The Healthy Food, Healthy Planet summit, hosted by The National Journal and the Barilla Center for Food and Nutrition, brought together speakers and panelists to discuss healthy eating, lack of access to healthy food, obesity, biofuels, and the agricultural industry. Secretary of the U.S. Department of Agriculture (USDA), Tom Vilsack was the keynote speaker and panelists included former Secretary of the USDA, Dan Glickman, Corby Kummer, senior editor at The Atlantic, Ken Cook, president and co-founder of the Environmental Working Group, and John Reilly, senior lecturer at MIT Sloane School of Management.
Luca Virginio from the Barilla Communications Group laid the groundwork for discussion in his introduction, citing three food industry paradoxes:
- Food Access vs. Food Excess
- People & Planet vs. Animals
- Replacing Petroleum vs. Feeding People
When Tom Vilsack stood to give his keynote, he changed direction to address the paradoxes Virginio broached.
More than one billion people on the planet are undernourished and 36 million die from it each year, while more than one billion people are overweight and 29 million die from food-excess related diseases annually. Vilsack talked about the U.S. humanitarian aid efforts to developing countries with food shortages, and his efforts with Secretary of State Clinton to create the Feed the Future initiative designed to empower nations around the world to concentrate on producing more and better crops.
Currently there is a tug-of-war between using resources and taxing the environment to feed livestock, and feeding people and causing less damage to the environment. Vilsack believes that we not only need to improve feed quality and streamline the process used to nourish livestock, but address other issues, like methane, a big problem in the dairy industry. The dairy industry has pledged to reduce methane emissions in its supply chain by 25 percent and is being aided by the USDA. The USDA is involved in a massive research project with 36 countries to address the impact of climate change on agricultural production. Vilsack believes that the key to solving problems is for countries to share research and collaborate to get the most out of scarce research dollars. “There is a direct correlation between investment in agricultural research and agricultural productivity.”
The USDA is heavily engaged in research into biofuels, and Vilsack contends that there needs to be a biofuels industry in this country to reduce our country’s dependence on foreign oil and its negative environmental impact. Vilsack stated that biofuels account for less importation of foreign oil in recent years, a savings of 90 cents per gallon at the pump, and a biofuels industry could bring much-needed jobs to rural America. However, he does concede that there needs to be a change in how biofuels are created. Vilsack concludes by saying, “I think the issue of biofuels versus food is not a competition, in my mind, it is a challenge to this country and to all creative people to figure out ways in which we can move away from our over-reliance on fossil fuels, to a day when we are more reliant on bio-based opportunities that do not compete with food, but complement food production.”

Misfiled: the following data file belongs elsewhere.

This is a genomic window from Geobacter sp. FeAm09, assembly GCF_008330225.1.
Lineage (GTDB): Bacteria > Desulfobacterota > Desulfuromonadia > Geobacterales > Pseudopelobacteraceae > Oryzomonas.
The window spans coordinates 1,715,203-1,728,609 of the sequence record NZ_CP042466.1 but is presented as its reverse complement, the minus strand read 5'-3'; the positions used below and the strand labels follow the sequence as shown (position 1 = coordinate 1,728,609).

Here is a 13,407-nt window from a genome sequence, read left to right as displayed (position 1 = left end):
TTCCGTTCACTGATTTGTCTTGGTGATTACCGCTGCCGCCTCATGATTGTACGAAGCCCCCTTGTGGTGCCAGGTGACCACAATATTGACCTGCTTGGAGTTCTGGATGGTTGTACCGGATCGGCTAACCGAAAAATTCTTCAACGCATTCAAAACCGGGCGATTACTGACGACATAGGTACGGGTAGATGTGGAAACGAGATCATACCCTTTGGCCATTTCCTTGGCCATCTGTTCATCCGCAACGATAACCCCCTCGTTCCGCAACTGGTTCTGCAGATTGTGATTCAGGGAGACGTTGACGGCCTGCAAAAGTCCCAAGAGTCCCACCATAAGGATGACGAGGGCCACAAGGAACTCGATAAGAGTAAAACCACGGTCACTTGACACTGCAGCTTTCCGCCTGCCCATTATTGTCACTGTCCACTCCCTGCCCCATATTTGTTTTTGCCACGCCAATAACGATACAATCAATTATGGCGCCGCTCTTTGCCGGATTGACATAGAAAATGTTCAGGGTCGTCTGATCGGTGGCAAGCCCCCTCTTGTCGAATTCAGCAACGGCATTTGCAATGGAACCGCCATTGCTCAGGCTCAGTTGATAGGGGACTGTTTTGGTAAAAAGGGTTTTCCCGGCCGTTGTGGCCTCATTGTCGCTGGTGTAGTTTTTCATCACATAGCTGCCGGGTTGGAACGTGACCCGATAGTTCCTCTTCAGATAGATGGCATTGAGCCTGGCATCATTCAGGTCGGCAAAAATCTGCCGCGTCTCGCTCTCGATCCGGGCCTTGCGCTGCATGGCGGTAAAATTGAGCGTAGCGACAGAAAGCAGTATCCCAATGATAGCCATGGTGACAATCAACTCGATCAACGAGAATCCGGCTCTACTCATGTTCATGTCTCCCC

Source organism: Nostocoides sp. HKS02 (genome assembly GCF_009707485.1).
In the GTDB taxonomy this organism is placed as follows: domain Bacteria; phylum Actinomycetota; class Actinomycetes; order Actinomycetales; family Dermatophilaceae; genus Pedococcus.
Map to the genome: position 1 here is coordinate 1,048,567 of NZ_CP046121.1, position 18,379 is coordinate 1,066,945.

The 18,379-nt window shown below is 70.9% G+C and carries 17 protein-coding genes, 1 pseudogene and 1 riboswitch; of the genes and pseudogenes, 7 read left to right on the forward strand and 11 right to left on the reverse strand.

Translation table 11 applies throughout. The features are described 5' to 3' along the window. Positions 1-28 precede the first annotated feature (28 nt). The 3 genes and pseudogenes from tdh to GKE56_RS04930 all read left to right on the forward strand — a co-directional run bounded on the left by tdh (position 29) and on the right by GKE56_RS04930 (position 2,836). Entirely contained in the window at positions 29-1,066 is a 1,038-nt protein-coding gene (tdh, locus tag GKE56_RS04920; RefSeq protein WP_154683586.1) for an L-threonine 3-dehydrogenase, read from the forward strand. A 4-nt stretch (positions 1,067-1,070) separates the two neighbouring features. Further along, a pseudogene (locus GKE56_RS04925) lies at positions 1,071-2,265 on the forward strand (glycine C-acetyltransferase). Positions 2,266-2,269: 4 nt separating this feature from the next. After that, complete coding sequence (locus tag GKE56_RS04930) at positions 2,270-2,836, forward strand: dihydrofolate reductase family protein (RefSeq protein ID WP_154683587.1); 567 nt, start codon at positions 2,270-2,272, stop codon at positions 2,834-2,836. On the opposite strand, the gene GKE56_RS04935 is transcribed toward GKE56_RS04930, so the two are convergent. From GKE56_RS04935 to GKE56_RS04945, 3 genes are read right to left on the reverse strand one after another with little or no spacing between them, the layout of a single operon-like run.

After Vilsack’s speech, the panelists weighed in on obesity, healthy eating, organic food, and feeding our nation’s hungry. John Reilly feels the biggest message is that “good eating for a healthy planet, is actually good eating for yourself, so people don’t have to make a huge choice. It doesn’t have to be conflict between your eating and a healthy planet.” Eating a lot of beef necessitates land, food and resources dedicated to raising cattle, while eating more grains and vegetables has a smaller impact on the environment.
Dan Glickman talked about being face-to-face with our country’s obese when he saw the crowds at Disney during a recent trip and launched a discussion about healthy eating, organic food, and the converse problem of many Americans who don’t have enough to eat. Kummer champions organic food because the decreased use of pesticides and other unhealthy practices is better for the safety of the workers. Cook would like to see more money put into our school lunch program to educate children about healthy eating and support thousands of local farmers to grow vegetables.
As a group, they all agreed that there needs to be raised awareness and significant change, and the best changemakers are our children. Healthy eating habits early in life would swing the consumer demand toward healthier, less impactful foods and lower the incidences of food-related illnesses.
Virginio wrapped up the summit saying, “I’m very encouraged that the debate about food is increasing and that people are recognizing that this is the future for all of us. Here we’ve made strides in the right direction. It’s important that all together we give an answer to these important issues.”